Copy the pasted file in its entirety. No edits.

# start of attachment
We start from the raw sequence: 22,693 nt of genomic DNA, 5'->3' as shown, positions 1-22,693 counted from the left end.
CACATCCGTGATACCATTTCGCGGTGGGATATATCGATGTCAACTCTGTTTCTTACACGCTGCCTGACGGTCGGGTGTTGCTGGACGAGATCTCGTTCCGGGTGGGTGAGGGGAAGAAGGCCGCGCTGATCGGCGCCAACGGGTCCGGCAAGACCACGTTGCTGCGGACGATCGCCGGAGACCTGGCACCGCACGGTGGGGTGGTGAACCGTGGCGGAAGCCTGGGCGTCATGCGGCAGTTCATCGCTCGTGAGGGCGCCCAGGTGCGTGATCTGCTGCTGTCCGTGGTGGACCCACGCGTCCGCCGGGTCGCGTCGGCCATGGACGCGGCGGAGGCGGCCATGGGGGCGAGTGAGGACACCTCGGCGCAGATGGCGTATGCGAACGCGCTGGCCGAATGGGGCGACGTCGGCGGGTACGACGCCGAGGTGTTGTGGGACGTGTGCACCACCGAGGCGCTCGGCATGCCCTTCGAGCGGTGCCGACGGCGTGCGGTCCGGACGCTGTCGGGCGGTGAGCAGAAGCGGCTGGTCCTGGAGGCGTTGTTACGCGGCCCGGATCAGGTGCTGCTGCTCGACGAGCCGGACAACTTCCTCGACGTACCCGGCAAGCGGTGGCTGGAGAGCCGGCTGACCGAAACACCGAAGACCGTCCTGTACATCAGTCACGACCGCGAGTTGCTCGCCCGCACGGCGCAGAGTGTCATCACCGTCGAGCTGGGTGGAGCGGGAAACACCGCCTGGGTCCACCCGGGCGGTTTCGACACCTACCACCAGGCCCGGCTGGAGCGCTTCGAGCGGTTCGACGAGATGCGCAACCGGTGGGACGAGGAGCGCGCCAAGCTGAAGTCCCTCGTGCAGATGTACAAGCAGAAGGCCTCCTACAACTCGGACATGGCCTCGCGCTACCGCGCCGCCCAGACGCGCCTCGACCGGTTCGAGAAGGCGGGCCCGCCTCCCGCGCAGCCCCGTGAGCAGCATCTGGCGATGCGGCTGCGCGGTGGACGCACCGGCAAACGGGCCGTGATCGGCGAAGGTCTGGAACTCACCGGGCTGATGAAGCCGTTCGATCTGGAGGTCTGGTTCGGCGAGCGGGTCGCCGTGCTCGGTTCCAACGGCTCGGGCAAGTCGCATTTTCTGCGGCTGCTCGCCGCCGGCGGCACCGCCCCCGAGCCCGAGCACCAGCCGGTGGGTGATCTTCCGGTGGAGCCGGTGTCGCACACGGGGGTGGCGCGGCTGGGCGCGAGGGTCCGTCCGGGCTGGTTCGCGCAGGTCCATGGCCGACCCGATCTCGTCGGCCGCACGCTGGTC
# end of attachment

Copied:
We start from the raw sequence: 22,693 nt of genomic DNA, 5'->3' as shown, positions 1-22,693 counted from the left end.
CACATCCGTGATACCATTTCGCGGTGGGATATATCGATGTCAACTCTGTTTCTTACACGCTGCCTGACGGTCGGGTGTTGCTGGACGAGATCTCGTTCCGGGTGGGTGAGGGGAAGAAGGCCGCGCTGATCGGCGCCAACGGGTCCGGCAAGACCACGTTGCTGCGGACGATCGCCGGAGACCTGGCACCGCACGGTGGGGTGGTGAACCGTGGCGGAAGCCTGGGCGTCATGCGGCAGTTCATCGCTCGTGAGGGCGCCCAGGTGCGTGATCTGCTGCTGTCCGTGGTGGACCCACGCGTCCGCCGGGTCGCGTCGGCCATGGACGCGGCGGAGGCGGCCATGGGGGCGAGTGAGGACACCTCGGCGCAGATGGCGTATGCGAACGCGCTGGCCGAATGGGGCGACGTCGGCGGGTACGACGCCGAGGTGTTGTGGGACGTGTGCACCACCGAGGCGCTCGGCATGCCCTTCGAGCGGTGCCGACGGCGTGCGGTCCGGACGCTGTCGGGCGGTGAGCAGAAGCGGCTGGTCCTGGAGGCGTTGTTACGCGGCCCGGATCAGGTGCTGCTGCTCGACGAGCCGGACAACTTCCTCGACGTACCCGGCAAGCGGTGGCTGGAGAGCCGGCTGACCGAAACACCGAAGACCGTCCTGTACATCAGTCACGACCGCGAGTTGCTCGCCCGCACGGCGCAGAGTGTCATCACCGTCGAGCTGGGTGGAGCGGGAAACACCGCCTGGGTCCACCCGGGCGGTTTCGACACCTACCACCAGGCCCGGCTGGAGCGCTTCGAGCGGTTCGACGAGATGCGCAACCGGTGGGACGAGGAGCGCGCCAAGCTGAAGTCCCTCGTGCAGATGTACAAGCAGAAGGCCTCCTACAACTCGGACATGGCCTCGCGCTACCGCGCCGCCCAGACGCGCCTCGACCGGTTCGAGAAGGCGGGCCCGCCTCCCGCGCAGCCCCGTGAGCAGCATCTGGCGATGCGGCTGCGCGGTGGACGCACCGGCAAACGGGCCGTGATCGGCGAAGGTCTGGAACTCACCGGGCTGATGAAGCCGTTCGATCTGGAGGTCTGGTTCGGCGAGCGGGTCGCCGTGCTCGGTTCCAACGGCTCGGGCAAGTCGCATTTTCTGCGGCTGCTCGCCGCCGGCGGCACCGCCCCCGAGCCCGAGCACCAGCCGGTGGGTGATCTTCCGGTGGAGCCGGTGTCGCACACGGGGGTGGCGCGGCTGGGCGCGAGGGTCCGTCCGGGCTGGTTCGCGCAGGTCCATGGCCGACCCGATCTCGTCGGCCGCACGCTGGTC